Monday, August 4, 2014

Surviving Henry by Erin Taylor Young

Henry is a pure bread boxer with more energy than should be legal for a dog to have.

Erin tells us his story, his puppy stage, obedience school (again and again), the choke collar (ineffective), the pinch collar (not much better), finally a shock collar. We journey with him to the water, a dog that cannot swim (buy a doggy life jacket). We take part in his antics on the bass boat, when Erin forgot to take life jacket along. We are right along with Erin when she tries to take Henry for a run, she riding her bike (head over heels crash). We hear the clanging of the weights as she uses them to get Henry's attention and try to control his behavior. We feel for him when he crashes through the picture window.

My dog is bipolar,” Erin writes. She described his “random bursts of hazardous intelligence.” He is a dog-anomaly, she says. “...[S]itting still has always been one of Henry's disabilities.”

There are some funny times in the book but I would not call it a laugh out loud type of narrative. Some of the events I didn't feel were humorous at all, such as the Girl Scouts selling cookies incident. Henry snapped at Erin as she tried to control him and the flesh on her hand was torn. Also, the author reads a great deal of human emotion into Henry's antics. That seemed too forced to me and I just did not find it humorous.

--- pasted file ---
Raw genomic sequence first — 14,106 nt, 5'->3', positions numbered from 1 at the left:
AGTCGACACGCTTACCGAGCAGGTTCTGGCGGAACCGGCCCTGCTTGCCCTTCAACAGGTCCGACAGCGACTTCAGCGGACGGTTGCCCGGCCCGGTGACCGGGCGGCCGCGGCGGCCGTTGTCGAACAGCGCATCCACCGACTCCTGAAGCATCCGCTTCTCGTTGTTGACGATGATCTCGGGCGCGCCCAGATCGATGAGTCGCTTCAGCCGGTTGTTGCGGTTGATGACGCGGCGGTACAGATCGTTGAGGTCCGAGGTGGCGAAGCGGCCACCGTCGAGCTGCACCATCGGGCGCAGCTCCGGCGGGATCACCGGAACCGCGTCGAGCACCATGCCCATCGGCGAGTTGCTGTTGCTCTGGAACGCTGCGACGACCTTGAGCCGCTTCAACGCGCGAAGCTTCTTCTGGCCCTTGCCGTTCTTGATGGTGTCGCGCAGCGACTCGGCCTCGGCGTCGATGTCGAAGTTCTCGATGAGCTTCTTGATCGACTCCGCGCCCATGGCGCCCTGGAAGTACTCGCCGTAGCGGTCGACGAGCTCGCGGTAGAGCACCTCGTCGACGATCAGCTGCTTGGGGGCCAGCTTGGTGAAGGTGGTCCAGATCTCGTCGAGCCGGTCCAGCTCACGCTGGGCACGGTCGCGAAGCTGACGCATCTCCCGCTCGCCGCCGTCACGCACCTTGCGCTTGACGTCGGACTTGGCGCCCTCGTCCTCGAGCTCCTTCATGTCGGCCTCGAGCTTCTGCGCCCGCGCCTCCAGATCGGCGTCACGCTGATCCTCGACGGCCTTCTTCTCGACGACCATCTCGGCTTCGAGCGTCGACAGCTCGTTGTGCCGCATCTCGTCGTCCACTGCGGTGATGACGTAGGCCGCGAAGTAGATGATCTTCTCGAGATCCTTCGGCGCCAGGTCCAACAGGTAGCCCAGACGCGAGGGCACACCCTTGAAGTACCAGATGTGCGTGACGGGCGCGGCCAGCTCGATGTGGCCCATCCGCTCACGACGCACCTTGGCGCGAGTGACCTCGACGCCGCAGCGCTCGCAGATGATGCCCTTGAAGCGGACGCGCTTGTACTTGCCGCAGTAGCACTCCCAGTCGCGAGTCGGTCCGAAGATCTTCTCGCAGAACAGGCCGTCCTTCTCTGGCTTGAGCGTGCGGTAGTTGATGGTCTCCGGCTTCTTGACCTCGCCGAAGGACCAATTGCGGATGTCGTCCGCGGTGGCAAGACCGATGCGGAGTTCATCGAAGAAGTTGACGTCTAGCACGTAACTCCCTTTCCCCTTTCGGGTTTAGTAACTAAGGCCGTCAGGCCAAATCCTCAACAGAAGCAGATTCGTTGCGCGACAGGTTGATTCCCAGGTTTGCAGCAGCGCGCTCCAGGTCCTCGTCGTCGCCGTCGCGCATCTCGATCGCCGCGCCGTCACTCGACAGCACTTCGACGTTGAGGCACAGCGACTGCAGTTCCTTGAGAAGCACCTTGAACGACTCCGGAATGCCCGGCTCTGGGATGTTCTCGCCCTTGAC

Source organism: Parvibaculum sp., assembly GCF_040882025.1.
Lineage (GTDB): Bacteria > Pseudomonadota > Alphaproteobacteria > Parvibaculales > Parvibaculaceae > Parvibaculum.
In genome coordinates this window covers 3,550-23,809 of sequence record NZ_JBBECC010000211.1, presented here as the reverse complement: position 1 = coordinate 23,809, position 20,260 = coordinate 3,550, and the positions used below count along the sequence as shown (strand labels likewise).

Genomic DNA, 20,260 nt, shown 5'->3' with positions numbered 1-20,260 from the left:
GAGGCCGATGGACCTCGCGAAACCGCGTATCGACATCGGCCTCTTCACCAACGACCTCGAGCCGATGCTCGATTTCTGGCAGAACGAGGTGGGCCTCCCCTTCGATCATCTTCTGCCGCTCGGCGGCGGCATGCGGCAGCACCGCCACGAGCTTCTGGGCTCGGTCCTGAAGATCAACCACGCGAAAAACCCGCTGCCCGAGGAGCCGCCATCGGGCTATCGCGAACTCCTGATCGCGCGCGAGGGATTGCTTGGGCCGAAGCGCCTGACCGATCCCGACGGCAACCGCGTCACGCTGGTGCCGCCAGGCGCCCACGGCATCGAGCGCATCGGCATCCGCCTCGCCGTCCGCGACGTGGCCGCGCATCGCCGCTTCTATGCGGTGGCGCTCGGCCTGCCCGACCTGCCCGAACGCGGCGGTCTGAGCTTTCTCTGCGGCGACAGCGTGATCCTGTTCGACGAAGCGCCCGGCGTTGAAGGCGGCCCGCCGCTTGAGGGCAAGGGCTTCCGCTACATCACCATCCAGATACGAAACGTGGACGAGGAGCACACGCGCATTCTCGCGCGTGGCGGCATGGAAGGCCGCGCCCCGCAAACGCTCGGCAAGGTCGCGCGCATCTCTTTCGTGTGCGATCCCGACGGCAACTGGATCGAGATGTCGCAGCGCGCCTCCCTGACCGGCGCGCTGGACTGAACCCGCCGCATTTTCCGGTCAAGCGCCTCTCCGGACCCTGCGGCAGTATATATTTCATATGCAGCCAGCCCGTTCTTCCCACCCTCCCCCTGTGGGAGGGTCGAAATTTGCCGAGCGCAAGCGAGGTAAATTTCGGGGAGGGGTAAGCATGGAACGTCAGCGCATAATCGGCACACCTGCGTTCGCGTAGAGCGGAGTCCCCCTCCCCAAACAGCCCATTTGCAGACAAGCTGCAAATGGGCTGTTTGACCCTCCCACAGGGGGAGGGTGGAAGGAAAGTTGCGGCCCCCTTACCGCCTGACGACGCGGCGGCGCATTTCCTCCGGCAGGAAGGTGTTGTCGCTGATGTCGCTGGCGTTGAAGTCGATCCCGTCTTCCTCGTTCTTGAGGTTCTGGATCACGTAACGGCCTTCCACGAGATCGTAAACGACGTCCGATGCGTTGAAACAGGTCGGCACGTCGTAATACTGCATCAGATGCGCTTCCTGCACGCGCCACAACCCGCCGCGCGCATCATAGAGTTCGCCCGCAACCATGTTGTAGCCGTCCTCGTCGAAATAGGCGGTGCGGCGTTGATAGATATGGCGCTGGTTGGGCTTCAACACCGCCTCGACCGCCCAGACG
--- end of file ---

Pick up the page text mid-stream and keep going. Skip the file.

Erin says at the end of the book that Henry taught her many lessons. One was that obedience comes after pain. Another is that discipline is messy. As she contemplated her refusal to get rid of Henry, she realized her love for him was a lesson in God's unconditional love for us.

Visit to learn more about the author, read an excerpt, and watch videos of Henry's crazy antics.

Erin Taylor Young is a humor writer who gets to work in a library. She has written for several magazines. In 2013, she received a Higher Goals Award from the Evangelical Press Association. She was a finalist in the 2012 Genesis contest for her contemporary fiction. She lives in Oklahoma with her well-meaning husband, two polar-opposite sons, and a noncompliant dog. Find out more at

Revell, 224 pages.

I received a complimentary egalley of this book from the publisher for the purpose of an independent and honest review.

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